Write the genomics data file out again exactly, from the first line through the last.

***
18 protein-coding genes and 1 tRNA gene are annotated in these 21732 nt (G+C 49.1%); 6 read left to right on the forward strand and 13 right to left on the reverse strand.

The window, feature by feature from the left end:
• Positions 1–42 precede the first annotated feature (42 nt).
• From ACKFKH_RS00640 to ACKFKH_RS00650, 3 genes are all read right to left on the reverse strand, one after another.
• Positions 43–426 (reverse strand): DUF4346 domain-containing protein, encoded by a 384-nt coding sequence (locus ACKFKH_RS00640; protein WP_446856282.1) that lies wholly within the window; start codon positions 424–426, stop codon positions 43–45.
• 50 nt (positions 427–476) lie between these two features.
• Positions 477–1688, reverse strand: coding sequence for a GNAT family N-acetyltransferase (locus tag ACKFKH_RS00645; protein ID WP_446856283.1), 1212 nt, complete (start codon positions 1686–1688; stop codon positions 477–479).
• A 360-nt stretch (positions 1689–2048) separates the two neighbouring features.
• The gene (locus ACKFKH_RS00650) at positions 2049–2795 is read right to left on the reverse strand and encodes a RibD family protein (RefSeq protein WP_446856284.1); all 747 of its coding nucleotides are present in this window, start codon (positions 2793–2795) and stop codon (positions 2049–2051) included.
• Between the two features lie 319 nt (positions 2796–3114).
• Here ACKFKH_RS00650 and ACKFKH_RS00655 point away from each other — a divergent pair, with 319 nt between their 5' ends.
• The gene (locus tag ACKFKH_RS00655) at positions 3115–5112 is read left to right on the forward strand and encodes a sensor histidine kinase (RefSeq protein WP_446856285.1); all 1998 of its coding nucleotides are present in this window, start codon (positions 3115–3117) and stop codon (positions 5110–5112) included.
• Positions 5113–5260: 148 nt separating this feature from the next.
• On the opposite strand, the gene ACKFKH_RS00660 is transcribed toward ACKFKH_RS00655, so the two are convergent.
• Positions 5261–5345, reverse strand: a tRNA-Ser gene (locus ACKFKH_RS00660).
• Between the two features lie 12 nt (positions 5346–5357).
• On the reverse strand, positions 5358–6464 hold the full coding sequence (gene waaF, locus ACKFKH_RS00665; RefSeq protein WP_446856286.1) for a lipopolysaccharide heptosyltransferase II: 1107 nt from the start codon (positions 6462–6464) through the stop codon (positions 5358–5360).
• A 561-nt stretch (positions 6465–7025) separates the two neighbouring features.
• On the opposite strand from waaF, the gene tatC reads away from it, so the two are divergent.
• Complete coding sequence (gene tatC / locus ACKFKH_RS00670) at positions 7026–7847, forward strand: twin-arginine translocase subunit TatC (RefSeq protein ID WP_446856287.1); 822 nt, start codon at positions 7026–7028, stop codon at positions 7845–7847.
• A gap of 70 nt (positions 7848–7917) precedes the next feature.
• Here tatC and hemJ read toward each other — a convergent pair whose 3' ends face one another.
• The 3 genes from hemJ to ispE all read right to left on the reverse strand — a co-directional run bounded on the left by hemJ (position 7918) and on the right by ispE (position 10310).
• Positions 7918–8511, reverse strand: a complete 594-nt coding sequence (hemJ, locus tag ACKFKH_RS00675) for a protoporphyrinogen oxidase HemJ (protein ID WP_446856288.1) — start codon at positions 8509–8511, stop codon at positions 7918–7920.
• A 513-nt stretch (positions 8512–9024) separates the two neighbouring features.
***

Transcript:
18 protein-coding genes and 1 tRNA gene are annotated in these 21732 nt (G+C 49.1%); 6 read left to right on the forward strand and 13 right to left on the reverse strand.

The window, feature by feature from the left end:
• Positions 1–42 precede the first annotated feature (42 nt).
• From ACKFKH_RS00640 to ACKFKH_RS00650, 3 genes are all read right to left on the reverse strand, one after another.
• Positions 43–426 (reverse strand): DUF4346 domain-containing protein, encoded by a 384-nt coding sequence (locus ACKFKH_RS00640; protein WP_446856282.1) that lies wholly within the window; start codon positions 424–426, stop codon positions 43–45.
• 50 nt (positions 427–476) lie between these two features.
• Positions 477–1688, reverse strand: coding sequence for a GNAT family N-acetyltransferase (locus tag ACKFKH_RS00645; protein ID WP_446856283.1), 1212 nt, complete (start codon positions 1686–1688; stop codon positions 477–479).
• A 360-nt stretch (positions 1689–2048) separates the two neighbouring features.
• The gene (locus ACKFKH_RS00650) at positions 2049–2795 is read right to left on the reverse strand and encodes a RibD family protein (RefSeq protein WP_446856284.1); all 747 of its coding nucleotides are present in this window, start codon (positions 2793–2795) and stop codon (positions 2049–2051) included.
• Between the two features lie 319 nt (positions 2796–3114).
• Here ACKFKH_RS00650 and ACKFKH_RS00655 point away from each other — a divergent pair, with 319 nt between their 5' ends.
• The gene (locus tag ACKFKH_RS00655) at positions 3115–5112 is read left to right on the forward strand and encodes a sensor histidine kinase (RefSeq protein WP_446856285.1); all 1998 of its coding nucleotides are present in this window, start codon (positions 3115–3117) and stop codon (positions 5110–5112) included.
• Positions 5113–5260: 148 nt separating this feature from the next.
• On the opposite strand, the gene ACKFKH_RS00660 is transcribed toward ACKFKH_RS00655, so the two are convergent.
• Positions 5261–5345, reverse strand: a tRNA-Ser gene (locus ACKFKH_RS00660).
• Between the two features lie 12 nt (positions 5346–5357).
• On the reverse strand, positions 5358–6464 hold the full coding sequence (gene waaF, locus ACKFKH_RS00665; RefSeq protein WP_446856286.1) for a lipopolysaccharide heptosyltransferase II: 1107 nt from the start codon (positions 6462–6464) through the stop codon (positions 5358–5360).
• A 561-nt stretch (positions 6465–7025) separates the two neighbouring features.
• On the opposite strand from waaF, the gene tatC reads away from it, so the two are divergent.
• Complete coding sequence (gene tatC / locus ACKFKH_RS00670) at positions 7026–7847, forward strand: twin-arginine translocase subunit TatC (RefSeq protein ID WP_446856287.1); 822 nt, start codon at positions 7026–7028, stop codon at positions 7845–7847.
• A gap of 70 nt (positions 7848–7917) precedes the next feature.
• Here tatC and hemJ read toward each other — a convergent pair whose 3' ends face one another.
• The 3 genes from hemJ to ispE all read right to left on the reverse strand — a co-directional run bounded on the left by hemJ (position 7918) and on the right by ispE (position 10310).
• Positions 7918–8511, reverse strand: a complete 594-nt coding sequence (hemJ, locus tag ACKFKH_RS00675) for a protoporphyrinogen oxidase HemJ (protein ID WP_446856288.1) — start codon at positions 8509–8511, stop codon at positions 7918–7920.
• A 513-nt stretch (positions 8512–9024) separates the two neighbouring features.